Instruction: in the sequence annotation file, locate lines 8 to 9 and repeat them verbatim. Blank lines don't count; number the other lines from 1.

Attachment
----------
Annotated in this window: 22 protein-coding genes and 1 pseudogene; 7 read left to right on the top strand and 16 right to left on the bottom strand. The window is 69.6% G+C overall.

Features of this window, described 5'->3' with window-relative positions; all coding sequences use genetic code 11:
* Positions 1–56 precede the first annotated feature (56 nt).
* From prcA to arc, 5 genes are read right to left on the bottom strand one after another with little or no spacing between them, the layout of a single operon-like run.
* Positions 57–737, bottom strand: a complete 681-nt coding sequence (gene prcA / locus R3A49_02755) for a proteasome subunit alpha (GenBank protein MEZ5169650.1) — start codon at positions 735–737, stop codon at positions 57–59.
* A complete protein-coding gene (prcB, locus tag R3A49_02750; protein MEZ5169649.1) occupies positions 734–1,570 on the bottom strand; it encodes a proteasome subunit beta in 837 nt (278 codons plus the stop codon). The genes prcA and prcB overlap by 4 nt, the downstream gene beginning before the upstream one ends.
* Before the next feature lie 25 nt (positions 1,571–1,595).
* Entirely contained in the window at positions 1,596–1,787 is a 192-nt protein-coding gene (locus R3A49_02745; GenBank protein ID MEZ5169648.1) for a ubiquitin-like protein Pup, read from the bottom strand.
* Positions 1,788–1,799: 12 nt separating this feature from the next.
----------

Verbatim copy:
* Entirely contained in the window at positions 1,596–1,787 is a 192-nt protein-coding gene (locus R3A49_02745; GenBank protein ID MEZ5169648.1) for a ubiquitin-like protein Pup, read from the bottom strand.
* Positions 1,788–1,799: 12 nt separating this feature from the next.